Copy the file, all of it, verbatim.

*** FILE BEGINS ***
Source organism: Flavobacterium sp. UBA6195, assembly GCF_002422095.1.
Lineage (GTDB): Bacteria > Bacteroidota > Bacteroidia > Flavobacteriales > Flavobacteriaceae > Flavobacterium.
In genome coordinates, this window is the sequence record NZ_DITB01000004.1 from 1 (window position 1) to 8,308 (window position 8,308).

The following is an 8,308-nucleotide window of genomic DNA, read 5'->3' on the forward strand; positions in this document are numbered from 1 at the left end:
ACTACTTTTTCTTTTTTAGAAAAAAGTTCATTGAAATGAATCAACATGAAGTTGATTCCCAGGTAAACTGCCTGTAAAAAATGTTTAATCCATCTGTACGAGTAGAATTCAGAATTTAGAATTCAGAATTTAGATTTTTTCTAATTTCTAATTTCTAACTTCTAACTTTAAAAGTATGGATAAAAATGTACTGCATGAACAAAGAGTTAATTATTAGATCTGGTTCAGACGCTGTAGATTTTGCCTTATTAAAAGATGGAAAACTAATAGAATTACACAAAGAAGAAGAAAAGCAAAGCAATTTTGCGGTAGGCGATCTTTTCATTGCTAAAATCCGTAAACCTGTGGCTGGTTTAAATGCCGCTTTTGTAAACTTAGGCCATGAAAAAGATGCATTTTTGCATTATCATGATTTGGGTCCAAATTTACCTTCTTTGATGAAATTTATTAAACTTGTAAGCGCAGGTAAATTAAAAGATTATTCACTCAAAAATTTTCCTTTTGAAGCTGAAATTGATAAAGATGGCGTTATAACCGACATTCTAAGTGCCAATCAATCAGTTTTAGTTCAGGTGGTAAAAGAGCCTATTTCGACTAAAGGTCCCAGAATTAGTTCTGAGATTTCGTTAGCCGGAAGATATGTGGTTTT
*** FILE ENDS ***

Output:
Source organism: Flavobacterium sp. UBA6195, assembly GCF_002422095.1.
Lineage (GTDB): Bacteria > Bacteroidota > Bacteroidia > Flavobacteriales > Flavobacteriaceae > Flavobacterium.
In genome coordinates, this window is the sequence record NZ_DITB01000004.1 from 1 (window position 1) to 8,308 (window position 8,308).

The following is an 8,308-nucleotide window of genomic DNA, read 5'->3' on the forward strand; positions in this document are numbered from 1 at the left end:
ACTACTTTTTCTTTTTTAGAAAAAAGTTCATTGAAATGAATCAACATGAAGTTGATTCCCAGGTAAACTGCCTGTAAAAAATGTTTAATCCATCTGTACGAGTAGAATTCAGAATTTAGAATTCAGAATTTAGATTTTTTCTAATTTCTAATTTCTAACTTCTAACTTTAAAAGTATGGATAAAAATGTACTGCATGAACAAAGAGTTAATTATTAGATCTGGTTCAGACGCTGTAGATTTTGCCTTATTAAAAGATGGAAAACTAATAGAATTACACAAAGAAGAAGAAAAGCAAAGCAATTTTGCGGTAGGCGATCTTTTCATTGCTAAAATCCGTAAACCTGTGGCTGGTTTAAATGCCGCTTTTGTAAACTTAGGCCATGAAAAAGATGCATTTTTGCATTATCATGATTTGGGTCCAAATTTACCTTCTTTGATGAAATTTATTAAACTTGTAAGCGCAGGTAAATTAAAAGATTATTCACTCAAAAATTTTCCTTTTGAAGCTGAAATTGATAAAGATGGCGTTATAACCGACATTCTAAGTGCCAATCAATCAGTTTTAGTTCAGGTGGTAAAAGAGCCTATTTCGACTAAAGGTCCCAGAATTAGTTCTGAGATTTCGTTAGCCGGAAGATATGTGGTTTT